This is where the second, and most dastardly part of the game comes in. After having a discussion - which is hugely fun if you’re committed to roleplaying - you all vote on your decision. You do this by placing power tokens - as many as you like - on your ‘aye’ or ‘nay’ cards.
At this stage, you’re encouraged to bribe other players. You can even bluff, if you’re good enough; "Help me out this time, old boy, and I’ll see you good for the next one," and that sort of thing. People will respond most favourably to offers of gold and power, as you’d expect.
It’s also completely insane what you can convince people of, with a tight enough argument - or ample gaslighting. Particularly memorable rounds included one apparently liberal house convincing everyone that cannibalism was in the interest of the people, while another game saw us all locked in a bitter feud over whether to sell off national symbols. We ended up making a tidy profit hawking replicas of an epic sword in a state-sanctioned market.
Whichever decision has the most power behind it, wins. Then you flip over the card and see what horrible consequences await following your choice.
Sometimes, the outcome will direct you toward another envelope - opening up a whole new set of circumstances. Other times, you’ll have to get out a sticker. This means something permanent has happened. You get to sign your name on the board when you lead on certain events. It's delightful. Unless of course, the thing you did turns out to be terrible. Then you will rue the day your forebears discovered cacti, or whatever.
A lot of the time, you’ll just shuffle the remaining cards of the envelope into the dilemma deck, which you will then pick from the next round. You’ll then complete any admin for the stability gauge, moving the counters to their relevant places as outlined. When his majesty finally dies or abdicates, you score your points for that generation. And that's King's Dilemma in a gilded nutshell.
Honestly, it’s been great fun playing a really horrible house. It comes with all the delight of watching a heel torment and finagle in professional wrestling. It also forces the more morally upstanding houses to really up their argument game. “This is objectively wrong” never quite cuts it in the world of King’s Dilemma, where everyone's angling for their own secret agenda.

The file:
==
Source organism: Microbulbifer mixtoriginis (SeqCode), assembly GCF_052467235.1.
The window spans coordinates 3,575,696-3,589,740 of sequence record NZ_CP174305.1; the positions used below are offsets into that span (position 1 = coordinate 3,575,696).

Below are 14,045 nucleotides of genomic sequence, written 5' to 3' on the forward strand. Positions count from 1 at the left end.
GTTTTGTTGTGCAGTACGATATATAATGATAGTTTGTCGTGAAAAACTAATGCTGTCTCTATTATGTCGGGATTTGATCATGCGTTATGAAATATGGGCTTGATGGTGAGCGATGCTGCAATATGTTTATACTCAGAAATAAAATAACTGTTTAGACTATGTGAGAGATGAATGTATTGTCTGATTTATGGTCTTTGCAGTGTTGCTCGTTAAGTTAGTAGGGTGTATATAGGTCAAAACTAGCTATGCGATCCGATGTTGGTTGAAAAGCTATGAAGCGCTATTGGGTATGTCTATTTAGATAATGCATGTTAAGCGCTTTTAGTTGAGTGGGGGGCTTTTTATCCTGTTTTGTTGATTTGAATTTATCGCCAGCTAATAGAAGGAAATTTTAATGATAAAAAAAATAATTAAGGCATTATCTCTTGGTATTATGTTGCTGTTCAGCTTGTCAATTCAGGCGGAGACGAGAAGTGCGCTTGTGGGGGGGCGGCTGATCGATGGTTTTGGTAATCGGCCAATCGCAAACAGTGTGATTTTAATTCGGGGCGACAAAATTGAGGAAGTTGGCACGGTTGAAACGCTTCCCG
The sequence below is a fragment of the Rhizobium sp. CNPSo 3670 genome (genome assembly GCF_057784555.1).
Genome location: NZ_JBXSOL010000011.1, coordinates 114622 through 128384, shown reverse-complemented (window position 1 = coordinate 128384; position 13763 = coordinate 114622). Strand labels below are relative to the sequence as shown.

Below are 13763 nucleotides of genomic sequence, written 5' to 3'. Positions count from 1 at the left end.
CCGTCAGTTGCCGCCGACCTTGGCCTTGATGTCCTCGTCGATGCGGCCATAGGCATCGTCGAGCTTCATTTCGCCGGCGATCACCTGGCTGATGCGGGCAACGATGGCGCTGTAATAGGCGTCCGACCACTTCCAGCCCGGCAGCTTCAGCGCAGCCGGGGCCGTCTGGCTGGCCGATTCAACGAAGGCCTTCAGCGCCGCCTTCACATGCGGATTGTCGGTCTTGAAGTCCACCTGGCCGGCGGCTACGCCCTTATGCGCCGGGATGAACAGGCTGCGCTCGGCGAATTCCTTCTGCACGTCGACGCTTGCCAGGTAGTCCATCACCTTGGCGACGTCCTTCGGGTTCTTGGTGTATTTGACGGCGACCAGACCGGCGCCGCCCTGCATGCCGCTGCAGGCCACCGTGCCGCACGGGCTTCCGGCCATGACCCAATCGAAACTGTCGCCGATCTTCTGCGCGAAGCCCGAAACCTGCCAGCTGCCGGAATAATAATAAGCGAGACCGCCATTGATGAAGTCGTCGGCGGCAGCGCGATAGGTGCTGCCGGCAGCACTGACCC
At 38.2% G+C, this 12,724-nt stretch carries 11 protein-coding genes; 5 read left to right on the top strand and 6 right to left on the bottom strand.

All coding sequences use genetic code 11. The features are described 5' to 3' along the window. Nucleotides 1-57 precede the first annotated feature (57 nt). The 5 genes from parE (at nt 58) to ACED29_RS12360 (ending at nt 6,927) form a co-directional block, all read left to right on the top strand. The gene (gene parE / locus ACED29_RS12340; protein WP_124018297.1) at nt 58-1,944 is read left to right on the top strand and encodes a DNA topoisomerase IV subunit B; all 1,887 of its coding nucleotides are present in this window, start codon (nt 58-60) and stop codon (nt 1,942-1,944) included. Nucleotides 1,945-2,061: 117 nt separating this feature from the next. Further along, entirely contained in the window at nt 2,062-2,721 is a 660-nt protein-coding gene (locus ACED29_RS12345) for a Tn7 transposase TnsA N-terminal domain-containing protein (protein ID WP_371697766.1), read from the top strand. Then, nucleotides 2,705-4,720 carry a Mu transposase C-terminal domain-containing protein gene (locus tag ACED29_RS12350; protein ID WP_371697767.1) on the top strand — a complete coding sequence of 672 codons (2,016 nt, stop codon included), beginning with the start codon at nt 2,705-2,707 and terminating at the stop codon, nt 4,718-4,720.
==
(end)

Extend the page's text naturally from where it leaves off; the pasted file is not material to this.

So, how does King’s Dilemma measure up? Thus far, our group of five has crunched through four games of the 15 or so in a full campaign. Of these, it took most of one to work out how to set up the story engine. This was a drag, no lie - but worth it.
The second game, we found our flow, but also discovered dilemma decisions to be a little unsatisfying. Free the slaves? Don’t buy the diseased crops? It was all a bit obvious. We were hoping for big consequences, those real ‘what the hell did we do?’ moments, where you shake your fists at the sun and despair at cruel fate.
However, in game three, we found our dilemmas becoming a little less standard fantasy fare, and more complex and weird. We’d also established house dynamics by then, with folks setting up tenuous allegiances and bitter rivalries based on what had come before.
By then, decisions from previous playthroughs began coming back to haunt us. We found ourselves in cruel predicaments, where even the ‘right’ decision seemed to just land us - and our unfortunate populace - in more horrors.
We had plagues, uprisings and proper political quandaries. Many of our best intentions devolved into things shocking and unspeakable. At times, our shame united us - the gravity of the horrors we’d wrought imparting a strange togetherness. Some of us found our personal gains annihilated by the decisions of our forefathers, while others began to reap the rewards of playing to type. At this stage, it felt as if we were hinging on the end of the first act.
In the fourth game: things got real. We sought secret knowledge, uncovering a shocking mystery steeped in corruption. We plotted the demise of our enemies. We paid a grave and desperate price for past misdeeds and watched on powerless, as all spiralled ever further. Previously hidden knowledge regarding what had ruined our forebears was unveiled. It was a real thrill, we collectively gasped as we uncovered larger and more forbidden stickers; peeling them back for dire truths - each more terrible then the last.
What started out as an amusing but fairly arbitrary choose-your-own-adventure title with elements of social fuckery is turning into something else. King's Dilemma is epic, vicious and unpredictable.
In many ways, The King’s Dilemma comes somewhat close to what it means to play the Game of Thrones: to sweet-talk yourself into the highest echelons of power and watch your decisions shape the unfortunate nation waiting uneasily beneath your feet.